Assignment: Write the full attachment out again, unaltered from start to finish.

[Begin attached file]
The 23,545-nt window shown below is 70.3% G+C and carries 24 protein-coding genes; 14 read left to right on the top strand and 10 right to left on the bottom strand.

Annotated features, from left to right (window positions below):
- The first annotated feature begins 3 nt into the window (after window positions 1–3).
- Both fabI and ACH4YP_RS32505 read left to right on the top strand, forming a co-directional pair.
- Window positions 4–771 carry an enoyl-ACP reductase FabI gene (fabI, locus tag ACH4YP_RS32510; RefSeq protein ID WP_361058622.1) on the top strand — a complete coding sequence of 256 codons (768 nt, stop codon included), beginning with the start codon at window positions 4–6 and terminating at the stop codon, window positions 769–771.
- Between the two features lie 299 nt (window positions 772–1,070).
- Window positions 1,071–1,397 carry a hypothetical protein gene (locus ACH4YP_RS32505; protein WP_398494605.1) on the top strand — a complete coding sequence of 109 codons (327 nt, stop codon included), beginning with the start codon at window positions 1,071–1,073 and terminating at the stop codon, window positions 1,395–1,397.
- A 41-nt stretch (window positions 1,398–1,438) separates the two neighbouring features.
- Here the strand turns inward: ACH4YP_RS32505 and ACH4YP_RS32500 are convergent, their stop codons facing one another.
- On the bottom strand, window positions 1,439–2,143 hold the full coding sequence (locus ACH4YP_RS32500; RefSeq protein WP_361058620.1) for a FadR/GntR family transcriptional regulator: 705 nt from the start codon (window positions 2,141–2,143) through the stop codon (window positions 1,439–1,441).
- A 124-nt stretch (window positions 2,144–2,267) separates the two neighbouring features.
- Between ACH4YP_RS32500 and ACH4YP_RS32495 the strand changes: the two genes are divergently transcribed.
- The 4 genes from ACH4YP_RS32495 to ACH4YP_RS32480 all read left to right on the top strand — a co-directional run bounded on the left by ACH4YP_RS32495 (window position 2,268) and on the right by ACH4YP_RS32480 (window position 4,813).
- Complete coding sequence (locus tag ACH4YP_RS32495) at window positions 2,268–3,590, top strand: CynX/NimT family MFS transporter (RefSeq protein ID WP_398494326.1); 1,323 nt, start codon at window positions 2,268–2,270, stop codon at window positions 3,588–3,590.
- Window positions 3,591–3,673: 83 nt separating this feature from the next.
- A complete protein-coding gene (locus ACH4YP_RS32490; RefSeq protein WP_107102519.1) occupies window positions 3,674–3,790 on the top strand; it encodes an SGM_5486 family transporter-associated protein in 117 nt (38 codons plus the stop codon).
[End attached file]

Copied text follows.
The 23,545-nt window shown below is 70.3% G+C and carries 24 protein-coding genes; 14 read left to right on the top strand and 10 right to left on the bottom strand.

Annotated features, from left to right (window positions below):
- The first annotated feature begins 3 nt into the window (after window positions 1–3).
- Both fabI and ACH4YP_RS32505 read left to right on the top strand, forming a co-directional pair.
- Window positions 4–771 carry an enoyl-ACP reductase FabI gene (fabI, locus tag ACH4YP_RS32510; RefSeq protein ID WP_361058622.1) on the top strand — a complete coding sequence of 256 codons (768 nt, stop codon included), beginning with the start codon at window positions 4–6 and terminating at the stop codon, window positions 769–771.
- Between the two features lie 299 nt (window positions 772–1,070).
- Window positions 1,071–1,397 carry a hypothetical protein gene (locus ACH4YP_RS32505; protein WP_398494605.1) on the top strand — a complete coding sequence of 109 codons (327 nt, stop codon included), beginning with the start codon at window positions 1,071–1,073 and terminating at the stop codon, window positions 1,395–1,397.
- A 41-nt stretch (window positions 1,398–1,438) separates the two neighbouring features.
- Here the strand turns inward: ACH4YP_RS32505 and ACH4YP_RS32500 are convergent, their stop codons facing one another.
- On the bottom strand, window positions 1,439–2,143 hold the full coding sequence (locus ACH4YP_RS32500; RefSeq protein WP_361058620.1) for a FadR/GntR family transcriptional regulator: 705 nt from the start codon (window positions 2,141–2,143) through the stop codon (window positions 1,439–1,441).
- A 124-nt stretch (window positions 2,144–2,267) separates the two neighbouring features.
- Between ACH4YP_RS32500 and ACH4YP_RS32495 the strand changes: the two genes are divergently transcribed.
- The 4 genes from ACH4YP_RS32495 to ACH4YP_RS32480 all read left to right on the top strand — a co-directional run bounded on the left by ACH4YP_RS32495 (window position 2,268) and on the right by ACH4YP_RS32480 (window position 4,813).
- Complete coding sequence (locus tag ACH4YP_RS32495) at window positions 2,268–3,590, top strand: CynX/NimT family MFS transporter (RefSeq protein ID WP_398494326.1); 1,323 nt, start codon at window positions 2,268–2,270, stop codon at window positions 3,588–3,590.
- Window positions 3,591–3,673: 83 nt separating this feature from the next.
- A complete protein-coding gene (locus ACH4YP_RS32490; RefSeq protein WP_107102519.1) occupies window positions 3,674–3,790 on the top strand; it encodes an SGM_5486 family transporter-associated protein in 117 nt (38 codons plus the stop codon).